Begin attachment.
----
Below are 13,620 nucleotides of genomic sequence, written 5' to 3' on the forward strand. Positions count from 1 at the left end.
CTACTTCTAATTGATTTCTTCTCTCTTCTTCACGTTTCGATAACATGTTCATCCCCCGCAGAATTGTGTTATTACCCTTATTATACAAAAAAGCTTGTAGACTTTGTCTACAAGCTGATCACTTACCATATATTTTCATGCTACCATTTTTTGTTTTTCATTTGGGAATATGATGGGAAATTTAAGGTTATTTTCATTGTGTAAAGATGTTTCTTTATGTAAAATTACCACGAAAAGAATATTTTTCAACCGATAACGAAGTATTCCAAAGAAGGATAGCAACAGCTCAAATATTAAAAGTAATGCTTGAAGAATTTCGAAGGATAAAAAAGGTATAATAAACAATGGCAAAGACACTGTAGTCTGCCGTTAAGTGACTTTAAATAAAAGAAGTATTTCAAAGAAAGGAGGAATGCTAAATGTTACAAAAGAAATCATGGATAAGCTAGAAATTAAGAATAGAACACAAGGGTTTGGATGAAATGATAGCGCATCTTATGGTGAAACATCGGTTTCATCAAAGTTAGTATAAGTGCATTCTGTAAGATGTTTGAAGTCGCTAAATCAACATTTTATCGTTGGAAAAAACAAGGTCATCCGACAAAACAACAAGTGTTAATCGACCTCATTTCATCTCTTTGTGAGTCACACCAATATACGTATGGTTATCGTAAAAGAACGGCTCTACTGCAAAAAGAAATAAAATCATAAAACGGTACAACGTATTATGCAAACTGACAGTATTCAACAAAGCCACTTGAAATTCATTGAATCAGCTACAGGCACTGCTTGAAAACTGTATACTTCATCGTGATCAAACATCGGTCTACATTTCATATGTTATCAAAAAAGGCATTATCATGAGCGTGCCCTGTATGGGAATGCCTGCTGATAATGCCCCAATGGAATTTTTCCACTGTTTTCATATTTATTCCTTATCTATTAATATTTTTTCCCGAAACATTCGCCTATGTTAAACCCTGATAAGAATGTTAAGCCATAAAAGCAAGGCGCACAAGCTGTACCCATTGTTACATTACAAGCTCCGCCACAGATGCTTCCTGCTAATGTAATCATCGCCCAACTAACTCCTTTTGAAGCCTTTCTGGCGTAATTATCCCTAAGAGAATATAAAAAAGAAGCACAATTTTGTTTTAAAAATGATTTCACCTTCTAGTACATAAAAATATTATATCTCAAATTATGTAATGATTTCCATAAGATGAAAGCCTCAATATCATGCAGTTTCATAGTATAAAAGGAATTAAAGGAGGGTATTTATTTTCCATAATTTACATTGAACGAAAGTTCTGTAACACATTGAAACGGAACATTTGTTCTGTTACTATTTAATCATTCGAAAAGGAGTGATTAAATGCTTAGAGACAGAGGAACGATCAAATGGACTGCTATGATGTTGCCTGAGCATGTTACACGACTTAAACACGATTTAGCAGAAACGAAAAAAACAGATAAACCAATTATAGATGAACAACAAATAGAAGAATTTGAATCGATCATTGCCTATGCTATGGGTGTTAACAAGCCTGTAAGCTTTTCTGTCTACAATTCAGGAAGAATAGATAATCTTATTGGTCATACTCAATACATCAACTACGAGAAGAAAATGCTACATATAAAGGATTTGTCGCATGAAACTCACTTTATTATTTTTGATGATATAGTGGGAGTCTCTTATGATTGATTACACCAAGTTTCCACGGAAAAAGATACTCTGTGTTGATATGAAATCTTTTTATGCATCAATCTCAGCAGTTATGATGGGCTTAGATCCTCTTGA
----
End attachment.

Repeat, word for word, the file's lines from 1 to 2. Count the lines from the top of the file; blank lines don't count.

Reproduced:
Below are 13,620 nucleotides of genomic sequence, written 5' to 3' on the forward strand. Positions count from 1 at the left end.
CTACTTCTAATTGATTTCTTCTCTCTTCTTCACGTTTCGATAACATGTTCATCCCCCGCAGAATTGTGTTATTACCCTTATTATACAAAAAAGCTTGTAGACTTTGTCTACAAGCTGATCACTTACCATATATTTTCATGCTACCATTTTTTGTTTTTCATTTGGGAATATGATGGGAAATTTAAGGTTATTTTCATTGTGTAAAGATGTTTCTTTATGTAAAATTACCACGAAAAGAATATTTTTCAACCGATAACGAAGTATTCCAAAGAAGGATAGCAACAGCTCAAATATTAAAAGTAATGCTTGAAGAATTTCGAAGGATAAAAAAGGTATAATAAACAATGGCAAAGACACTGTAGTCTGCCGTTAAGTGACTTTAAATAAAAGAAGTATTTCAAAGAAAGGAGGAATGCTAAATGTTACAAAAGAAATCATGGATAAGCTAGAAATTAAGAATAGAACACAAGGGTTTGGATGAAATGATAGCGCATCTTATGGTGAAACATCGGTTTCATCAAAGTTAGTATAAGTGCATTCTGTAAGATGTTTGAAGTCGCTAAATCAACATTTTATCGTTGGAAAAAACAAGGTCATCCGACAAAACAACAAGTGTTAATCGACCTCATTTCATCTCTTTGTGAGTCACACCAATATACGTATGGTTATCGTAAAAGAACGGCTCTACTGCAAAAAGAAATAAAATCATAAAACGGTACAACGTATTATGCAAACTGACAGTATTCAACAAAGCCACTTGAAATTCATTGAATCAGCTACAGGCACTGCTTGAAAACTGTATACTTCATCGTGATCAAACATCGGTCTACATTTCATATGTTATCAAAAAAGGCATTATCATGAGCGTGCCCTGTATGGGAATGCCTGCTGATAATGCCCCAATGGAATTTTTCCACTGTTTTCATATTTATTCCTTATCTATTAATATTTTTTCCCGAAACATTCGCCTATGTTAAACCCTGATAAGAATGTTAAGCCATAAAAGCAAGGCGCACAAGCTGTACCCATTGTTACATTACAAGCTCCGCCACAGATGCTTCCTGCTAATGTAATCATCGCCCAACTAACTCCTTTTGAAGCCTTTCTGGCGTAATTATCCCTAAGAGAATATAAAAAAGAAGCACAATTTTGTTTTAAAAATGATTTCACCTTCTAGTACATAAAAATATTATATCTCAAATTATGTAATGATTTCCATAAGATGAAAGCCTCAATATCATGCAGTTTCATAGTATAAAAGGAATTAAAGGAGGGTATTTATTTTCCATAATTTACATTGAACGAAAGTTCTGTAACACATTGAAACGGAACATTTGTTCTGTTACTATTTAATCATTCGAAAAGGAGTGATTAAATGCTTAGAGACAGAGGAACGATCAAATGGACTGCTATGATGTTGCCTGAGCATGTTACACGACTTAAACACGATTTAGCAGAAACGAAAAAAACAGATAAACCAATTATAGATGAACAACAAATAGAAGAATTTGAATCGATCATTGCCTATGCTATGGGTGTTAACAAGCCTGTAAGCTTTTCTGTCTACAATTCAGGAAGAATAGATAATCTTATTGGTCATACTCAATACATCAACTACGAGAAGAAAATGCTACATATAAAGGATTTGTCGCATGAAACTCACTTTATTATTTTTGATGATATAGTGGGAGTCTCTTATGATTGATTACACCAAGTTTCCACGGAAAAAGATACTCTGTGTTGATATGAAATCTTTTTATGCATCAATCTCAGCAGTTATGATGGGCTTAGATCCTCTTGA